An Ill Wind continues the John Pearce saga with Donald Donachie's usual panache. Illegally pressed into the Navy, Pearce has risen to a lieutenancy thanks to his intelligence and courage, but he remains a radical firebrand and continues to strive to vindicate himself and to free his friends. Pearce's nemesis is the odious and pusillanimous Captain Ralph Barclay, who is supported by a coterie of unscrupulous toadies. The struggle with Barclay is tied up with the conflict between Admiral Hood and his second-in-command, Admiral Hotham, as well as the rivalry between Pitt and Fox for control of the government. Pearce and Barclay are pawns in the larger internecine strife and each man's success depends on being able to advance his patron's cause. Donachie manages suspense well -- how can Pearce prevail over unprincipled schemers who will stop at nothing to do him down?
As this book, the sixth of the series, opens, the principal characters are all in Toulon just as Bonaparte and the revolutionary forces are overrunning the city, and the action is hot. Pearce serves aboard a fire ship alongside Sir Sidney Smith and then participates in the evacuation of the city. After the fall of the city Pearce and Barclay are both given missions in England and along with their followers, as well as Barclay's beautiful and unhappy wife, they take passage on the same leaky ship. A recipe for conflict and intrigue! All the characters do not stay together and, as they drift apart, the story evolves into several parallel narratives. If, by the end of the book, Pearce does not find resolution, he can at least allow himself to be hopeful -- and the scene is set for the next eagerly-awaited John Pearce novel!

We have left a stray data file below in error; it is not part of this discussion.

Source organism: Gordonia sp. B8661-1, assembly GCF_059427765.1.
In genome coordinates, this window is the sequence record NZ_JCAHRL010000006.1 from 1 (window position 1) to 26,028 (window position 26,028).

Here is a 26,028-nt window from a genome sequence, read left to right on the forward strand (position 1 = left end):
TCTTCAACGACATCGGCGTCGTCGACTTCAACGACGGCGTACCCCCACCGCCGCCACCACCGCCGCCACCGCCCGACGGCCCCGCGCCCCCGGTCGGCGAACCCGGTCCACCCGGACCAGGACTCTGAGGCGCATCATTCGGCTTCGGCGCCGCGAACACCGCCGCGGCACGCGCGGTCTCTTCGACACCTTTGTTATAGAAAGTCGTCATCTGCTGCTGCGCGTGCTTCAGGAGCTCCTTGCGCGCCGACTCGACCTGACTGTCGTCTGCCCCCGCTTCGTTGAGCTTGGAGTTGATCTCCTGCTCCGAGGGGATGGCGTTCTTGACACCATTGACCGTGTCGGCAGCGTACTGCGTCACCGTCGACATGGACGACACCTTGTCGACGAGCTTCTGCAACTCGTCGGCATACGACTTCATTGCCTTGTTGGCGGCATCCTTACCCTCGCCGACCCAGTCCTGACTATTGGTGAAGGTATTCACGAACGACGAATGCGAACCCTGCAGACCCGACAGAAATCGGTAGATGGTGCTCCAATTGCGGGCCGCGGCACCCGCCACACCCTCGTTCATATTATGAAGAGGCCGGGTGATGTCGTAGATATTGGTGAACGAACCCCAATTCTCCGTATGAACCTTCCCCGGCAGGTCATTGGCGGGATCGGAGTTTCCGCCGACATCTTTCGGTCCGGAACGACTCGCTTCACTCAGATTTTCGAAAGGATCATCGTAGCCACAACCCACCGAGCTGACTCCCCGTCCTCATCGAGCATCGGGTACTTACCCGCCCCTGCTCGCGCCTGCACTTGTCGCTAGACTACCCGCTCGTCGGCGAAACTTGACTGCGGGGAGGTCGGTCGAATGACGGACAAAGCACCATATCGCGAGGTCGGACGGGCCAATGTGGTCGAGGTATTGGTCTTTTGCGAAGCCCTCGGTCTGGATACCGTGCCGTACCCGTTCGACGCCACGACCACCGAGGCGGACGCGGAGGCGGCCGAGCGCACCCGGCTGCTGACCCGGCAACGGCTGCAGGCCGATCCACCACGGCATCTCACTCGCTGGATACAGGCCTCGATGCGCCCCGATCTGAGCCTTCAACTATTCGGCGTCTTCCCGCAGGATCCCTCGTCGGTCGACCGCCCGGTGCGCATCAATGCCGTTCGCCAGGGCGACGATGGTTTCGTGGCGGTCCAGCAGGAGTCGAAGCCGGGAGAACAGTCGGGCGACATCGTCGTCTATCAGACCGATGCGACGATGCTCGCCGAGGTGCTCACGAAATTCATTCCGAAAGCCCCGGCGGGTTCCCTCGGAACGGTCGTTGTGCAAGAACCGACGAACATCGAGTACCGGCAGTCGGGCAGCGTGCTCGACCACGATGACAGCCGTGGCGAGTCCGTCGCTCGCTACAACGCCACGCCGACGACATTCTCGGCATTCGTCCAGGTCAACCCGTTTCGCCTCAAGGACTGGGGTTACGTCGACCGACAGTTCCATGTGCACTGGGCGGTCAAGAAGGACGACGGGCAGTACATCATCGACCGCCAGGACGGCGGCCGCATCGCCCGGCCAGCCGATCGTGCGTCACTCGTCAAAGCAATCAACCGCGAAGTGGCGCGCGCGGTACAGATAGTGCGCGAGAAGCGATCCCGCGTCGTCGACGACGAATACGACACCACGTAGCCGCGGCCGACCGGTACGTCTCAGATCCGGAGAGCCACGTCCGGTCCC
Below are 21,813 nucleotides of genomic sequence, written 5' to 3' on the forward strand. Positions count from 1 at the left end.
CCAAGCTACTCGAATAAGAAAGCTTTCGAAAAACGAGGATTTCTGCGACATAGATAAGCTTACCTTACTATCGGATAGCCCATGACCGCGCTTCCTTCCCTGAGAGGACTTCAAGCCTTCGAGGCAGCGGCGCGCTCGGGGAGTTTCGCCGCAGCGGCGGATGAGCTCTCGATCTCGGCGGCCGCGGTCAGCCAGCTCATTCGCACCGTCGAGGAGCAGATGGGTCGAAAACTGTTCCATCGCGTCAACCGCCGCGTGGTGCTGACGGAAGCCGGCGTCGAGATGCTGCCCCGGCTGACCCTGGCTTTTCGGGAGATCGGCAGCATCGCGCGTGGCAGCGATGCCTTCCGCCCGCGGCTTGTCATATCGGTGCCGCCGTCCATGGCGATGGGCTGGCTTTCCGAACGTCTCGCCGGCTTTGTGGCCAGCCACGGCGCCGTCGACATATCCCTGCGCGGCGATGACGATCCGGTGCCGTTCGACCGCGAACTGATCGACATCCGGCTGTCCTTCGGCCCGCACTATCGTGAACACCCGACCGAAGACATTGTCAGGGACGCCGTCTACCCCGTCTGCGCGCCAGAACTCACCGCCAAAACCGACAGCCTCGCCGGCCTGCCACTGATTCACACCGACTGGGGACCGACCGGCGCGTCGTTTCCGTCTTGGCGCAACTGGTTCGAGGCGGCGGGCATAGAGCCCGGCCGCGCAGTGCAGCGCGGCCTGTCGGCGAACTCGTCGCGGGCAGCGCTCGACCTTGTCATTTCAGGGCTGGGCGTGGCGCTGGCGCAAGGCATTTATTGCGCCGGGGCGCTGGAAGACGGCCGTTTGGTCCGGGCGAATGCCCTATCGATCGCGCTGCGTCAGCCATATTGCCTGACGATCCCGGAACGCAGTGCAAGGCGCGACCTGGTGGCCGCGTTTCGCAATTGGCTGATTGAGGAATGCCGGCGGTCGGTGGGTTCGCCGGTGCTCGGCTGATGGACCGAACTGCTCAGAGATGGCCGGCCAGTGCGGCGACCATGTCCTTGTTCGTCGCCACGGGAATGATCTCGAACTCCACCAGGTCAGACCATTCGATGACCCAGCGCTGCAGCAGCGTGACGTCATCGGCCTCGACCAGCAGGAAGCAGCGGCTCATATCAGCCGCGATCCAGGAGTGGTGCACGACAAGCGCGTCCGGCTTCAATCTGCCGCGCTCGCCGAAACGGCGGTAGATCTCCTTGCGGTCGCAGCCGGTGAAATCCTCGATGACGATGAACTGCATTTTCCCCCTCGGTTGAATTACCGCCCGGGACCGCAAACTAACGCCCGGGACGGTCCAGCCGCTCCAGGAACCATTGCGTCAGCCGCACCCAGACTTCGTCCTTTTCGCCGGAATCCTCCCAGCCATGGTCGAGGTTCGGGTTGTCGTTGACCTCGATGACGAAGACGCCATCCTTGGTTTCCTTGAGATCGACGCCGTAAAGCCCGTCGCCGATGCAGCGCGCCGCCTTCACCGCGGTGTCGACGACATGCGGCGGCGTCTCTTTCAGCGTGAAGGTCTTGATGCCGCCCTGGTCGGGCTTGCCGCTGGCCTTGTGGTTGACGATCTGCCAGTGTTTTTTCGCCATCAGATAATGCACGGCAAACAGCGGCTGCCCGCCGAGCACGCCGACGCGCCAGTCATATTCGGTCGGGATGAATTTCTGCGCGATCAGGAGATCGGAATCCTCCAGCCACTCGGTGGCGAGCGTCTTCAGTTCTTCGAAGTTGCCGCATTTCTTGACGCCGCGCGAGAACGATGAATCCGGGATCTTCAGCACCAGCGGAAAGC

Donachie does a good job of presenting the back-story for new readers, but An Ill Wind is definitely one of a series. There are, for instance, several pages devoted to Ben Walker, one of Pearce's friends (known to all as the Pelicans) who was long ago separated from the group. This passage does not advance the narrative at all, and Walker does not reappear, but it serves to keep the long-time reader aware and interested in Walker's fate. One assumes that the Ben Walker thread will be rewoven into the main story in some future volume.
If I were David Donachie, I would be disappointed in my publisher. The book design is not up to the quality of previous books. The font has changed, the paper is different -- inferior, I think -- and the wonderful type face used for the page headings has been dropped. The dust jacket illustration shows (Please! correct me if I'm wrong!) a craft that would have been a hundred years out of date in Pearce's time. Perhaps the American edition will address some of that.
Description of: An Ill Wind
Author: David Donachie